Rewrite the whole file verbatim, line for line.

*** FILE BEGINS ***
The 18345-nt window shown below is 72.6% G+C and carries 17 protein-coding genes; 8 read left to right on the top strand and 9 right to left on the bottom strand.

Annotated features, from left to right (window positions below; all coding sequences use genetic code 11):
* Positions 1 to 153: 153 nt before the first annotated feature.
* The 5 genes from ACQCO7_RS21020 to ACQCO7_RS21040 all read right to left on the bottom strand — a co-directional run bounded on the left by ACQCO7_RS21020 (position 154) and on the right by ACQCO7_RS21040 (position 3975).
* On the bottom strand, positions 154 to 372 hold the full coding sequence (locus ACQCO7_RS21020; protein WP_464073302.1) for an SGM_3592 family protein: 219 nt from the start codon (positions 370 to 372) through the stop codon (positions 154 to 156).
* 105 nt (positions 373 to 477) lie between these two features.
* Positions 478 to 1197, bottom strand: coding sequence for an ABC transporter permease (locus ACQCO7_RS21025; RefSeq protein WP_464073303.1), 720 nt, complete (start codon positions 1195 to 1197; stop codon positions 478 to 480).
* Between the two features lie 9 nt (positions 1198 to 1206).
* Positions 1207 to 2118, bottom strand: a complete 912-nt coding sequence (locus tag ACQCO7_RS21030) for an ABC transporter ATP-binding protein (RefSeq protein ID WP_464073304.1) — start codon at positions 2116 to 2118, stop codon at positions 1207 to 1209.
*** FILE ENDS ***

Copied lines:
The 18345-nt window shown below is 72.6% G+C and carries 17 protein-coding genes; 8 read left to right on the top strand and 9 right to left on the bottom strand.

Annotated features, from left to right (window positions below; all coding sequences use genetic code 11):
* Positions 1 to 153: 153 nt before the first annotated feature.
* The 5 genes from ACQCO7_RS21020 to ACQCO7_RS21040 all read right to left on the bottom strand — a co-directional run bounded on the left by ACQCO7_RS21020 (position 154) and on the right by ACQCO7_RS21040 (position 3975).
* On the bottom strand, positions 154 to 372 hold the full coding sequence (locus ACQCO7_RS21020; protein WP_464073302.1) for an SGM_3592 family protein: 219 nt from the start codon (positions 370 to 372) through the stop codon (positions 154 to 156).
* 105 nt (positions 373 to 477) lie between these two features.
* Positions 478 to 1197, bottom strand: coding sequence for an ABC transporter permease (locus ACQCO7_RS21025; RefSeq protein WP_464073303.1), 720 nt, complete (start codon positions 1195 to 1197; stop codon positions 478 to 480).
* Between the two features lie 9 nt (positions 1198 to 1206).
* Positions 1207 to 2118, bottom strand: a complete 912-nt coding sequence (locus tag ACQCO7_RS21030) for an ABC transporter ATP-binding protein (RefSeq protein ID WP_464073304.1) — start codon at positions 2116 to 2118, stop codon at positions 1207 to 1209.